## v_sigma 0.475 0.06    7.92 0.00154 0.382 0.471  0.58  1513     1
##
## v :
##      Mean    SD t-value    MCSE  q0.05   q0.5   q0.95 n_eff R_hat
## 1   0.368 0.301   1.222 0.00642 -0.121  0.372  0.8554  2203 1.000
## 2   0.618 0.217   2.845 0.00613  0.270  0.616  0.9776  1253 0.999
## 3  -0.306 0.362  -0.844 0.00662 -0.899 -0.320  0.2923  3000 1.000
## 4  -0.420 0.232  -1.814 0.00521 -0.803 -0.421 -0.0508  1973 0.999
## 5  -0.327 0.310  -1.053 0.00640 -0.832 -0.328  0.1841  2349 1.001
## 6  -0.581 0.391  -1.486 0.00741 -1.235 -0.576  0.0600  2785 1.000
## 7  -0.140 0.371  -0.376 0.00678 -0.759 -0.127  0.4623  3000 1.000
## 8   0.143 0.217   0.659 0.00601 -0.211  0.141  0.5132  1301 1.002
## 9   0.657 0.253   2.594 0.00599  0.245  0.658  1.0756  1789 1.000
## 10 -0.384 0.216  -1.777 0.00517 -0.739 -0.382 -0.0350  1742 1.001
## ... 65 elements suppressed ...

In this example we can compare the model parameter estimates to the ‘true’ parameter values that have been used to generate the data. In the next plots we compare the estimated and ‘true’ random effects, as well as the model estimates and ‘true’ estimands. In the latter plot, the original ‘direct’ estimates are added as red triangles.

plot(v, summ$v[, "Mean"], xlab="true v", ylab="posterior mean"); abline(0, 1) plot(theta, summ$linpred_[, "Mean"], xlab="true theta", ylab="estimated"); abline(0, 1)
points(theta, df$y, col=2, pch=2) We can compute model selection measures DIC and WAIC by compute_DIC(sim) ## DIC p_DIC ## 103.97561 49.10341 compute_WAIC(sim, show.progress=FALSE) ## WAIC1 p_WAIC1 WAIC2 p_WAIC2 ## 76.29730 21.42812 98.84517 32.70206 Posterior means of residuals can be extracted from the simulation output using method residuals. Here is a plot of (posterior means of) residuals against covariate $$x$$: plot(df$x, residuals(sim, mean.only=TRUE), xlab="x", ylab="residual"); abline(h=0)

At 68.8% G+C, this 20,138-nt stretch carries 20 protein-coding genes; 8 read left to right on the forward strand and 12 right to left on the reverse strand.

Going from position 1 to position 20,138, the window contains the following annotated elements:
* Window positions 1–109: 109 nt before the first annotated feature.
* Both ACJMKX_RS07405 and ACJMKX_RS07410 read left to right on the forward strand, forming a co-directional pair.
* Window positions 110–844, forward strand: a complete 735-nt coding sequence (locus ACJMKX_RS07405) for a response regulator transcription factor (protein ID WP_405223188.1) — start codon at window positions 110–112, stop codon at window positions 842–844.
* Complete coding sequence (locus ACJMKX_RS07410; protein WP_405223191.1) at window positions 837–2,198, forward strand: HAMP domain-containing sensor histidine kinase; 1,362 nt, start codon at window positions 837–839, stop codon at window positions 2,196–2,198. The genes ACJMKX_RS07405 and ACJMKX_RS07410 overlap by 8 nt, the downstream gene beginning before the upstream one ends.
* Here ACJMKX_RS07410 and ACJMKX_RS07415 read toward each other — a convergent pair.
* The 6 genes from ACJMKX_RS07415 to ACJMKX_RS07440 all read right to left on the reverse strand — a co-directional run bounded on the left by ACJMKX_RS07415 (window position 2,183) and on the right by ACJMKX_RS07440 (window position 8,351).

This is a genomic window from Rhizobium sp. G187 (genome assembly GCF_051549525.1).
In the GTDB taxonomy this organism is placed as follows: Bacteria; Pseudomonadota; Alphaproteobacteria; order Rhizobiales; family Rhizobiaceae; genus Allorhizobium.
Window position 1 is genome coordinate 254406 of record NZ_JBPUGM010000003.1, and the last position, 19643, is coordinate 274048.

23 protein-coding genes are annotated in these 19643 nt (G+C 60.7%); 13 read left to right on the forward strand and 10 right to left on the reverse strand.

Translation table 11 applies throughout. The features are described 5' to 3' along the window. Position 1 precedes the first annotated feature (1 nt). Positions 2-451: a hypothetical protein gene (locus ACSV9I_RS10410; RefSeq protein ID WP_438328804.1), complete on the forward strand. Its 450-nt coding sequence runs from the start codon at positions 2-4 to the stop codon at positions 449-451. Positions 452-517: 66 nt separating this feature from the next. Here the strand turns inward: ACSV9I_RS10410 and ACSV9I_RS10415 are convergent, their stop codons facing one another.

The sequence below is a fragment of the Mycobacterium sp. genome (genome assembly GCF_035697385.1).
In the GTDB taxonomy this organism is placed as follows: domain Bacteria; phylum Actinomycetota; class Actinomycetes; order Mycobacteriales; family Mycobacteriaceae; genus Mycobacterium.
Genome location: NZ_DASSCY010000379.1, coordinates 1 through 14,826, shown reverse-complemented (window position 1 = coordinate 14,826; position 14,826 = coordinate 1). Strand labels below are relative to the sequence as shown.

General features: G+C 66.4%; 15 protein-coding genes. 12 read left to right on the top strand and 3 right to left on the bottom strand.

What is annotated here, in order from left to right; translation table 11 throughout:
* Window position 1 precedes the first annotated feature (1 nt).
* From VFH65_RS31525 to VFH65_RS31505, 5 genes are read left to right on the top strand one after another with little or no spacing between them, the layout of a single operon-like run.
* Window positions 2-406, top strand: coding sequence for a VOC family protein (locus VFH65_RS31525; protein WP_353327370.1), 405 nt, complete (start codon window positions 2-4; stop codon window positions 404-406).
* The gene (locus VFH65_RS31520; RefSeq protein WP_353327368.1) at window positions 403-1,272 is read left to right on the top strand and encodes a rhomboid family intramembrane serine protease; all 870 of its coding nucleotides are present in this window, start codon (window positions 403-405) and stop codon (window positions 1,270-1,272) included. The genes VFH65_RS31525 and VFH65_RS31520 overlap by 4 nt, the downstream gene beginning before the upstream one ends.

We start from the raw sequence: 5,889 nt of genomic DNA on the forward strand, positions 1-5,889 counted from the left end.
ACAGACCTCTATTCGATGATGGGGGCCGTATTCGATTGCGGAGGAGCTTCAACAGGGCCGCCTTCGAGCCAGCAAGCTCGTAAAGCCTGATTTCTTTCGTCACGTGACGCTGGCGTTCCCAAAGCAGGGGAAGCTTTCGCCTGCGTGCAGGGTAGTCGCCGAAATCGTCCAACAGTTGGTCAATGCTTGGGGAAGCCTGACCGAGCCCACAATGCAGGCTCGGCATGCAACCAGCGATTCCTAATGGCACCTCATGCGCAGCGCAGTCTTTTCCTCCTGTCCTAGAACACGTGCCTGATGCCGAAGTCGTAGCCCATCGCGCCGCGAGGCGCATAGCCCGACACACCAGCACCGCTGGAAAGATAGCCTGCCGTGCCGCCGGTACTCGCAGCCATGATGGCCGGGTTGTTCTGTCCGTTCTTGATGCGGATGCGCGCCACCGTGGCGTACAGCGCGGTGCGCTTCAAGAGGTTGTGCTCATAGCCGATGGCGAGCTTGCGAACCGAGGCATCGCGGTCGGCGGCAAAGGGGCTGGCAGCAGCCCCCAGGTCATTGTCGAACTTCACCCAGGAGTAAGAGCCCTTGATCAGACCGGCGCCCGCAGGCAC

A linear predictor in a linear model can be expressed as a weighted sum of the response variable. If we set compute.weights=TRUE then such weights are computed for all linear predictors specified in argument linpred. In this case it means that a set of weights is computed for each area.

sampler <- create_sampler(model, sigma.fixed=TRUE, Q0=1/psi,
linpred="fitted", data=df, compute.weights=TRUE)
sim <- MCMCsim(sampler, store.all=TRUE, verbose=FALSE)

Now the weights method returns a matrix of weights, in this case a 75 $$\times$$ 75 matrix $$w_{ij}$$ holding the weight of direct estimate $$i$$ in linear predictor $$j$$. To verify that the weights applied to the direct estimates yield the model-based estimates we plot them against each other. Also shown is a plot of the weight of the direct estimate for each area in the predictor for that same area, against the variance of the direct estimate.

plot(summ$linpred_[, "Mean"], crossprod(weights(sim), df$y),
xlab="estimate", ylab="weighted average")
abline(0, 1)
plot(psi, diag(weights(sim)), ylab="weight")

## References

Fay, R. E., and R. A. Herriot. 1979. “Estimates of Income for Small Places: An Application of James-Stein Procedures to Census Data.” Journal of the American Statistical Association 74 (366): 269–77.
Rao, J. N. K., and I. Molina. 2015. Small Area Estimation. John Wiley & Sons.